you have no idea what you’ve gotten yourself into
Yes, I am a Third Culture Kid! But that doesn’t mean I’m any kind of expert - I just identify with the situations and feelings that are characteristic of TCKs.
A Third Culture Kid is basically someone who was born in one country, then goes to live in a different or several different other countries, and then returns to their home country. Basically where your parents are expats, you’re a Third Culture Kid because you have to grow up in this different culture, you know? You absorb it the way that adults don’t and can’t, and so upon return home you feel a weird sort of unbelonging. Like you’re not completely one nationality or the other. But it’s more than just what country you’re from; it’s a place to belong. It’s an identity. TCKs aren’t fully one thing or another. They’re in that awkward in-between place where nothing really feels like “home” because our homes have been so different.
Sociologist David C. Pollock said it really well:
A Third Culture Kid (TCK) is a person who has spent a significant part of [their] developmental years outside the parents’ culture. The TCK frequently builds relationships to all of the cultures, while not having full ownership in any. Although elements from each culture may be assimilated into the TCK’s life experience, the sense of belonging is in relationship to others of similar background.
For a quick explanation, it’s a term for kids who have grown up in more than one country, but don’t really identify with either country’s culture 100%, so they feel more comfortable in this sort of “third culture” that they construct, a mixture of both (or more) countries.
I was born in California, but when I was six I moved to Scotland. Two years later, I returned to my home in California. After my freshman year in high school, I moved to England, where I am now. I haven’t returned permanently to the States yet but I intend to once I graduate high school next year. In a lot of ways, that weird rest period in between the two moves gave me feelings that I can literally only identify with the characteristics of a TCK. It’s a loss and confusion and search for identity, and a certain disconnect with people who haven’t experienced that. It’s an openness and general appreciation for all cultures, but a loss and confusion about your culture. So it feels more comfortable to construct our own culture, made up of several parts of different places.
But it’s more than that. It’s like…we struggle with this, and it’s something that people don’t really understand and it’s not really their fault, it’s just that people who haven’t experienced this just can’t understand. Our parents and adults don’t understand either; it’s during our developmental years, our younger or teenaged years, where we’re building and forging ourselves and our relationships, and as we leave certain places, parts of our identities get taken away. Things in different countries change so drastically that it’s like a Lego is missing from some part of you, like something is just wrong and uncomfortable. Which is weird, because TCKs also tend to be very good at taking change and adapting to it (no matter how much they may dread it). But it’s true that we don’t necessarily adapt to it - we cope. It’s often a confrontational experience to meet people from our past, instead of being nice and relaxing, it makes us uncomfortable.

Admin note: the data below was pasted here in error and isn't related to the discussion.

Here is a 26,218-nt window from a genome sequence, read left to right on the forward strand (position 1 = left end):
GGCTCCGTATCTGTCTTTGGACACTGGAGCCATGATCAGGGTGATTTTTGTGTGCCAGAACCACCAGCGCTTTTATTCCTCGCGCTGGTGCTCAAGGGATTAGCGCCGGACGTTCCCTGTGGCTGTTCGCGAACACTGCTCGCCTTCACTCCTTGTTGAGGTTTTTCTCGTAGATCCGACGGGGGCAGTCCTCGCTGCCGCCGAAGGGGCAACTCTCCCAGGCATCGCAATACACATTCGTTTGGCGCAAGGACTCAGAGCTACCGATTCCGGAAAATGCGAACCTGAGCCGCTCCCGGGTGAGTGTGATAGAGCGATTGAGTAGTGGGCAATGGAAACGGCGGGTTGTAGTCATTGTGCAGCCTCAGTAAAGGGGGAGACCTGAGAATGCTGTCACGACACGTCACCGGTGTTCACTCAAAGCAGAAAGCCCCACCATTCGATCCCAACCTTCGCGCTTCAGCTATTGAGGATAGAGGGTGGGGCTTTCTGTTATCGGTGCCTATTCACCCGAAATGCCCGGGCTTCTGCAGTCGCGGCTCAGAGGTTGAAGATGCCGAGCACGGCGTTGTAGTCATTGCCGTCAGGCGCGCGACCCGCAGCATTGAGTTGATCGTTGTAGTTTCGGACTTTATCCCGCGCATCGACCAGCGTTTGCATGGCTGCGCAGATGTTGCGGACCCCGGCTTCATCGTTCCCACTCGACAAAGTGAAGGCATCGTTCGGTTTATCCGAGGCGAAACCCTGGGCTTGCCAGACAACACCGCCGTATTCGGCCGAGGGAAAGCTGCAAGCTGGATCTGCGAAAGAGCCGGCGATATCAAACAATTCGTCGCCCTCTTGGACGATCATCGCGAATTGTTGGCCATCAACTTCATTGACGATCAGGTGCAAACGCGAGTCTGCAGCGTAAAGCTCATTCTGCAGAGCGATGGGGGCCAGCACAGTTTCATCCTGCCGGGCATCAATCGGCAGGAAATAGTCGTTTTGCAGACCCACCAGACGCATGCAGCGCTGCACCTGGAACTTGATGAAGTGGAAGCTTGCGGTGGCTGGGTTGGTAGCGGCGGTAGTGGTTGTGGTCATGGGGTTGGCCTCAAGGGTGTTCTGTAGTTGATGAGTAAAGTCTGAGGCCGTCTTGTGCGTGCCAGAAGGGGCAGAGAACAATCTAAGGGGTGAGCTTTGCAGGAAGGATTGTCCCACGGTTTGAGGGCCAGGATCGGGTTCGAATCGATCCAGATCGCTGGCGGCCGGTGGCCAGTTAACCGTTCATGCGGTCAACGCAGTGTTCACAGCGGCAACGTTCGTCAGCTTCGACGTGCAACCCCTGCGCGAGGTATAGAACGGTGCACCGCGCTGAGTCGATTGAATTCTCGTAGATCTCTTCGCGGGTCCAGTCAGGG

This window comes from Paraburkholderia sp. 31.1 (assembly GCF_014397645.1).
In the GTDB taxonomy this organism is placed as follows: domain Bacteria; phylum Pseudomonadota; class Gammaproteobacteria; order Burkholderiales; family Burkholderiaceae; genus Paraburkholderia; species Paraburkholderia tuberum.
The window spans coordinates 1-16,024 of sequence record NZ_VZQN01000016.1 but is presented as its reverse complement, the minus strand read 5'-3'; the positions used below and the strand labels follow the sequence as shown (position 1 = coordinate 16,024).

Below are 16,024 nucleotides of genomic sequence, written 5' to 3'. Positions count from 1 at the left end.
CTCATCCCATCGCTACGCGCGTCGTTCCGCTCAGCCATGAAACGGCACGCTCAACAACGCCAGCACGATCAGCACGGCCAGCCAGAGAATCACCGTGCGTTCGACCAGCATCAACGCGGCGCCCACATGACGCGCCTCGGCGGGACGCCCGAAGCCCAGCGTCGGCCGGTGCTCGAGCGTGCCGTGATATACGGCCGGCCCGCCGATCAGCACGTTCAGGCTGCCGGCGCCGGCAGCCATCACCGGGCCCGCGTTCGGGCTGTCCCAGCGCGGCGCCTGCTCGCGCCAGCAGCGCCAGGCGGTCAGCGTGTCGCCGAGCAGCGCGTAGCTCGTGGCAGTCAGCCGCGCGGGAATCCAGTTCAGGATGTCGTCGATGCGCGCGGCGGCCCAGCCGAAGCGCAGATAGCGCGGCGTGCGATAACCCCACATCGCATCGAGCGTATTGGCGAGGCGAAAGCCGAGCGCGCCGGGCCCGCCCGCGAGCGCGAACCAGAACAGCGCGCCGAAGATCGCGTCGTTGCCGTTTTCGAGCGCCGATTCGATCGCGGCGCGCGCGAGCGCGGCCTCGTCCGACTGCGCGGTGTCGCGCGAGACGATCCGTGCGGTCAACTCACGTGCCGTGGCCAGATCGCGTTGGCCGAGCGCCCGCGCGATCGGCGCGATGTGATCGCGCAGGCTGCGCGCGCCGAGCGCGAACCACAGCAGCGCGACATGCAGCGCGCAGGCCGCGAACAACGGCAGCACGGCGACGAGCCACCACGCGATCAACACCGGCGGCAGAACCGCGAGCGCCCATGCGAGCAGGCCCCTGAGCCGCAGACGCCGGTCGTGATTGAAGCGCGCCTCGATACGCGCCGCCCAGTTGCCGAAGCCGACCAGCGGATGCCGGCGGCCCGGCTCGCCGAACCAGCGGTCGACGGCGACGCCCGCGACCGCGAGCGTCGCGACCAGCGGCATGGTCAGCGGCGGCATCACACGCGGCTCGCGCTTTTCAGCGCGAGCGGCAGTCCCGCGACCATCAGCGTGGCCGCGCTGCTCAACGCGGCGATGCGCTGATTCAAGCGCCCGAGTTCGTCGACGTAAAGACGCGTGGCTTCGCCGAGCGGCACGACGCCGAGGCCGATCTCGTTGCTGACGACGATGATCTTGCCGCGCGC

All or none of these traits apply to TCKs. We are a very varied group of people. For example, I’ve only had two major moves in my life, and both were pretty much to the same place, and I spent a long time in between the moves in my passport country (the US). But some people were born in America, or their parents are American but they were born in Saudi and have lived in Singapore, or China, or Egypt, or Libya, or France, or Switzerland, or South Africa, or Brazil or Mexico or any number of places. We still all qualify as TCKs. Many, if not all of us, still struggle with our identity and, especially as we grow up, finding a place that’s comfortable and that understands us. I think that’s the big problem about being a TCK. No place understands and comprehends us fully.
We have a globalized culture. It’s a great one, and it’s fulfilling and we’re so blessed, but it leads to frustrating dilemmas. It leads to a sense of being not a part of something, and to not belonging, and this weird sort of “where-do-I-go-when-I’m-done-here” feeling. You know? Like you can only globetrot for so long. What then? What happens to our lives then?
I’m not an expert, I just find comfort in the experiences of other TCKs, because they make me not feel so weird and outcast. If you have any other questions, feel free to ask or contact iamatck or uncdan, both of which are more educated and articulate than I about what being a TCK means.